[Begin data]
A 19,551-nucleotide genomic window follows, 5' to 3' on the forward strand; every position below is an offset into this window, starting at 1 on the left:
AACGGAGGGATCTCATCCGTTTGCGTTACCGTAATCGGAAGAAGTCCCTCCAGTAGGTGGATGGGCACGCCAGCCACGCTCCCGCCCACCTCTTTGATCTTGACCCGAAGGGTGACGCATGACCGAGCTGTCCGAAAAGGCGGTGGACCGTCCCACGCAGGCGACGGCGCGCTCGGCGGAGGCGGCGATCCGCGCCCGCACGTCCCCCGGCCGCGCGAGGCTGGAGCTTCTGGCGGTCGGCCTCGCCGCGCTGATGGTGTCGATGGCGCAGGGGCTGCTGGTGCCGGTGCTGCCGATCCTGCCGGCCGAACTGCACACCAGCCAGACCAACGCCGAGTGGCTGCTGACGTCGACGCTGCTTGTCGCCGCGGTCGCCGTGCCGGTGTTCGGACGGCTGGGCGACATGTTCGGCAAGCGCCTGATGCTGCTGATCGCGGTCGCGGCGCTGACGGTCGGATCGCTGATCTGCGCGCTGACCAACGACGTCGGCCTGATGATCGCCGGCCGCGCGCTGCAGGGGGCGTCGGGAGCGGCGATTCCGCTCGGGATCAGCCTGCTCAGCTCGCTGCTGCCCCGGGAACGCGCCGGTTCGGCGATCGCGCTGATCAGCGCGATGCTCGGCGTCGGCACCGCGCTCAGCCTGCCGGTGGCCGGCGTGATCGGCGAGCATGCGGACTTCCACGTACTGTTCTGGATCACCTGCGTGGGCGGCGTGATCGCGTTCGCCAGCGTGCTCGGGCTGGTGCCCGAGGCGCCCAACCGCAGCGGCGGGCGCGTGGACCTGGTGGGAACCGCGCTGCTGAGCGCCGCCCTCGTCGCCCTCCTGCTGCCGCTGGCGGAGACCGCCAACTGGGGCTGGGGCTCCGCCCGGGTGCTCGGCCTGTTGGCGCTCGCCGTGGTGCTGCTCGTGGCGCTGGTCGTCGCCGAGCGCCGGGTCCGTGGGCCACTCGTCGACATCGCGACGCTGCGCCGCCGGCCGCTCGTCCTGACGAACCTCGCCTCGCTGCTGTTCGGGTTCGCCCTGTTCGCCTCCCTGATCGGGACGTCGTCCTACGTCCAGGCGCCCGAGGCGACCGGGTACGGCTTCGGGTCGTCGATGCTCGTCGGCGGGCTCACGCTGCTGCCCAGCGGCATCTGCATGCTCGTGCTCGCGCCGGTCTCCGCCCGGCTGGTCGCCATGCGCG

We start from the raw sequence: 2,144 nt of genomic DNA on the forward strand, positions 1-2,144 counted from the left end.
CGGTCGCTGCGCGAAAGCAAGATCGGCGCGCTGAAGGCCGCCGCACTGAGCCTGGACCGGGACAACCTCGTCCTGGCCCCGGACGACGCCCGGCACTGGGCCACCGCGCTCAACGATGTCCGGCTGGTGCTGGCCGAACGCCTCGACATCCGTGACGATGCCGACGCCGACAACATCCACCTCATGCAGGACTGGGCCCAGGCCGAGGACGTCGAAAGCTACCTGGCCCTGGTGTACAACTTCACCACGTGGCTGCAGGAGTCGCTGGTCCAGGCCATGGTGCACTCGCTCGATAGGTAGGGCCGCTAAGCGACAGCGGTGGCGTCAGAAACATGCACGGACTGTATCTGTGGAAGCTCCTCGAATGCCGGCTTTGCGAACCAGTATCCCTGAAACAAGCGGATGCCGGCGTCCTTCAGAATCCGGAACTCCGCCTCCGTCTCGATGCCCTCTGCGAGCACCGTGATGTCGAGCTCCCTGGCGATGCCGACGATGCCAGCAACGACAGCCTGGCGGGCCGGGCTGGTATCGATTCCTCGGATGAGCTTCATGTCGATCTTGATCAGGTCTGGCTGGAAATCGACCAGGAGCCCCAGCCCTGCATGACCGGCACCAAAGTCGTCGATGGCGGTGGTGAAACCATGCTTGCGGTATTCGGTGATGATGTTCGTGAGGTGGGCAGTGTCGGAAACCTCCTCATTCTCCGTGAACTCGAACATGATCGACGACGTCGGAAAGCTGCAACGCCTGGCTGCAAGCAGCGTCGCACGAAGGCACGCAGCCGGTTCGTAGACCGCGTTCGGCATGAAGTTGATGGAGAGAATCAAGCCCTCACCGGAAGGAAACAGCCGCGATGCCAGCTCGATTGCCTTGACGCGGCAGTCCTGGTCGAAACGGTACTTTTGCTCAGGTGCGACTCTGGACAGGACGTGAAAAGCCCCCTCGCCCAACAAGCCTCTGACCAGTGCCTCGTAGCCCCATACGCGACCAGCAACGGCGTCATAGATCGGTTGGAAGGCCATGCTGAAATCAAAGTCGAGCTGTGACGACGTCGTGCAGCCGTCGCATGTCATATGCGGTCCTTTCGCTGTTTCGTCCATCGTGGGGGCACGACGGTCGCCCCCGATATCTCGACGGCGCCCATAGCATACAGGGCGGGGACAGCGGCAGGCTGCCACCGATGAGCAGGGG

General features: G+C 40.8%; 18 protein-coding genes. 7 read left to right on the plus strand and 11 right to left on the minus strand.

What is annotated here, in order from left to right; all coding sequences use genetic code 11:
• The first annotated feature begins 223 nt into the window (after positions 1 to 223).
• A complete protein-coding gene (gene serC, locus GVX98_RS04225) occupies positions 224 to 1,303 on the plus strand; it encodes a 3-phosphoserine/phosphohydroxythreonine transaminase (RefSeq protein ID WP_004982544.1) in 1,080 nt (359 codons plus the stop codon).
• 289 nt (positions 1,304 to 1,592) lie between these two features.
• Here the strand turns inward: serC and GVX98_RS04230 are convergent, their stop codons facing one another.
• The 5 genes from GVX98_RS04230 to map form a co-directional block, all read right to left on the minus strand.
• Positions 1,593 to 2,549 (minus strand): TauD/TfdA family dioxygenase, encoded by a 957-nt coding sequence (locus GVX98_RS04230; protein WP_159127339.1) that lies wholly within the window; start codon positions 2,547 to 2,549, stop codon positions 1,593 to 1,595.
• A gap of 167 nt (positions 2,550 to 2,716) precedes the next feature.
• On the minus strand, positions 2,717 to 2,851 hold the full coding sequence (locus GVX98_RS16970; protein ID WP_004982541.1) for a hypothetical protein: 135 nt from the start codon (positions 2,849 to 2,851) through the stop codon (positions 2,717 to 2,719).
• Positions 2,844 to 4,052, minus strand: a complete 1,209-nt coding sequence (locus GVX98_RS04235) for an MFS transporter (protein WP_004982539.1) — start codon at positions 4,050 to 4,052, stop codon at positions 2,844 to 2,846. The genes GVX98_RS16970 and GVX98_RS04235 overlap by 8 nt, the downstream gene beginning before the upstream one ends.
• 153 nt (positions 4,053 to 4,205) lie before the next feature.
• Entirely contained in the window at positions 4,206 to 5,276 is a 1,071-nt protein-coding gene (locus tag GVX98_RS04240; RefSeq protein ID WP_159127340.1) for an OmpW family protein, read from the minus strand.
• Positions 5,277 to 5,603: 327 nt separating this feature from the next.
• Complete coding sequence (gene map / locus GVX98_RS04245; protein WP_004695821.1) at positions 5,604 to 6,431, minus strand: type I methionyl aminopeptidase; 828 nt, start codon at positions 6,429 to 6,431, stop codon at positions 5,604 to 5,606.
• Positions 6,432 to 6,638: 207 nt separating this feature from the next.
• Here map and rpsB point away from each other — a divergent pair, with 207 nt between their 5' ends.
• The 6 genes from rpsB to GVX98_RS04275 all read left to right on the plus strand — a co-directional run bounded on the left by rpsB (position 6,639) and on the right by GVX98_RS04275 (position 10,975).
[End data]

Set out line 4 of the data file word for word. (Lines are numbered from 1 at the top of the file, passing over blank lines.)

CGGTCGCTGCGCGAAAGCAAGATCGGCGCGCTGAAGGCCGCCGCACTGAGCCTGGACCGGGACAACCTCGTCCTGGCCCCGGACGACGCCCGGCACTGGGCCACCGCGCTCAACGATGTCCGGCTGGTGCTGGCCGAACGCCTCGACATCCGTGACGATGCCGACGCCGACAACATCCACCTCATGCAGGACTGGGCCCAGGCCGAGGACGTCGAAAGCTACCTGGCCCTGGTGTACAACTTCACCACGTGGCTGCAGGAGTCGCTGGTCCAGGCCATGGTGCACTCGCTCGATAGGTAGGGCCGCTAAGCGACAGCGGTGGCGTCAGAAACATGCACGGACTGTATCTGTGGAAGCTCCTCGAATGCCGGCTTTGCGAACCAGTATCCCTGAAACAAGCGGATGCCGGCGTCCTTCAGAATCCGGAACTCCGCCTCCGTCTCGATGCCCTCTGCGAGCACCGTGATGTCGAGCTCCCTGGCGATGCCGACGATGCCAGCAACGACAGCCTGGCGGGCCGGGCTGGTATCGATTCCTCGGATGAGCTTCATGTCGATCTTGATCAGGTCTGGCTGGAAATCGACCAGGAGCCCCAGCCCTGCATGACCGGCACCAAAGTCGTCGATGGCGGTGGTGAAACCATGCTTGCGGTATTCGGTGATGATGTTCGTGAGGTGGGCAGTGTCGGAAACCTCCTCATTCTCCGTGAACTCGAACATGATCGACGACGTCGGAAAGCTGCAACGCCTGGCTGCAAGCAGCGTCGCACGAAGGCACGCAGCCGGTTCGTAGACCGCGTTCGGCATGAAGTTGATGGAGAGAATCAAGCCCTCACCGGAAGGAAACAGCCGCGATGCCAGCTCGATTGCCTTGACGCGGCAGTCCTGGTCGAAACGGTACTTTTGCTCAGGTGCGACTCTGGACAGGACGTGAAAAGCCCCCTCGCCCAACAAGCCTCTGACCAGTGCCTCGTAGCCCCATACGCGACCAGCAACGGCGTCATAGATCGGTTGGAAGGCCATGCTGAAATCAAAGTCGAGCTGTGACGACGTCGTGCAGCCGTCGCATGTCATATGCGGTCCTTTCGCTGTTTCGTCCATCGTGGGGGCACGACGGTCGCCCCCGATATCTCGACGGCGCCCATAGCATACAGGGCGGGGACAGCGGCAGGCTGCCACCGATGAGCAGGGG